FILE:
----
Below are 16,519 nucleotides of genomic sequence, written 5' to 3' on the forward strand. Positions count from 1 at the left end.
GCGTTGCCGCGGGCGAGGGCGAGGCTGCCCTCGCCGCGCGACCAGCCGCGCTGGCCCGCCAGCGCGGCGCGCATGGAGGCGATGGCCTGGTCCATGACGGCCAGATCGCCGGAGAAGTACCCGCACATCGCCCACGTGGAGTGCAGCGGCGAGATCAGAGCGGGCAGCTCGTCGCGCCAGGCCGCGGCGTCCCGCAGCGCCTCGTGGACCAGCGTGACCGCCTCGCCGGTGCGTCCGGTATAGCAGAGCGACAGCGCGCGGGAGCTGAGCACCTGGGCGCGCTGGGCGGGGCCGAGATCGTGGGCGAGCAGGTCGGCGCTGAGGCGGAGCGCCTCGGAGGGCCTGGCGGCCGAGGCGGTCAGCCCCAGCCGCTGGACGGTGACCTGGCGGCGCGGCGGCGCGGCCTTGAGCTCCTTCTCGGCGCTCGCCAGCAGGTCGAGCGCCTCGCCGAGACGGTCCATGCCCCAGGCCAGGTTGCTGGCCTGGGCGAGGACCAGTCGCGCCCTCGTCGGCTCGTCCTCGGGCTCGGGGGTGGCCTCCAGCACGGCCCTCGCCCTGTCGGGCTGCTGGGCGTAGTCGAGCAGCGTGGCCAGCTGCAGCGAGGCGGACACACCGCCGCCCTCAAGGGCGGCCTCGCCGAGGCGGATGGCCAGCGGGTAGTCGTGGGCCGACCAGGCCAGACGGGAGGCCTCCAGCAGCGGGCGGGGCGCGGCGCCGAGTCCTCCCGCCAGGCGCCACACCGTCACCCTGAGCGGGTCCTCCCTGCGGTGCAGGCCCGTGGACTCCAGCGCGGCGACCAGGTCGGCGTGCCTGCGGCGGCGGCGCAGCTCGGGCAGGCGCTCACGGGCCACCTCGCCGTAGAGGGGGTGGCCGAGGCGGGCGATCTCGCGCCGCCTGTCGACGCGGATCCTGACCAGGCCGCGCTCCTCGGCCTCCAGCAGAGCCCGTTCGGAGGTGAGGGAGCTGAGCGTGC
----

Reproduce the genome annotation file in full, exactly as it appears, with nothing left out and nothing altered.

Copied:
Below are 16,519 nucleotides of genomic sequence, written 5' to 3' on the forward strand. Positions count from 1 at the left end.
GCGTTGCCGCGGGCGAGGGCGAGGCTGCCCTCGCCGCGCGACCAGCCGCGCTGGCCCGCCAGCGCGGCGCGCATGGAGGCGATGGCCTGGTCCATGACGGCCAGATCGCCGGAGAAGTACCCGCACATCGCCCACGTGGAGTGCAGCGGCGAGATCAGAGCGGGCAGCTCGTCGCGCCAGGCCGCGGCGTCCCGCAGCGCCTCGTGGACCAGCGTGACCGCCTCGCCGGTGCGTCCGGTATAGCAGAGCGACAGCGCGCGGGAGCTGAGCACCTGGGCGCGCTGGGCGGGGCCGAGATCGTGGGCGAGCAGGTCGGCGCTGAGGCGGAGCGCCTCGGAGGGCCTGGCGGCCGAGGCGGTCAGCCCCAGCCGCTGGACGGTGACCTGGCGGCGCGGCGGCGCGGCCTTGAGCTCCTTCTCGGCGCTCGCCAGCAGGTCGAGCGCCTCGCCGAGACGGTCCATGCCCCAGGCCAGGTTGCTGGCCTGGGCGAGGACCAGTCGCGCCCTCGTCGGCTCGTCCTCGGGCTCGGGGGTGGCCTCCAGCACGGCCCTCGCCCTGTCGGGCTGCTGGGCGTAGTCGAGCAGCGTGGCCAGCTGCAGCGAGGCGGACACACCGCCGCCCTCAAGGGCGGCCTCGCCGAGGCGGATGGCCAGCGGGTAGTCGTGGGCCGACCAGGCCAGACGGGAGGCCTCCAGCAGCGGGCGGGGCGCGGCGCCGAGTCCTCCCGCCAGGCGCCACACCGTCACCCTGAGCGGGTCCTCCCTGCGGTGCAGGCCCGTGGACTCCAGCGCGGCGACCAGGTCGGCGTGCCTGCGGCGGCGGCGCAGCTCGGGCAGGCGCTCACGGGCCACCTCGCCGTAGAGGGGGTGGCCGAGGCGGGCGATCTCGCGCCGCCTGTCGACGCGGATCCTGACCAGGCCGCGCTCCTCGGCCTCCAGCAGAGCCCGTTCGGAGGTGAGGGAGCTGAGCGTGC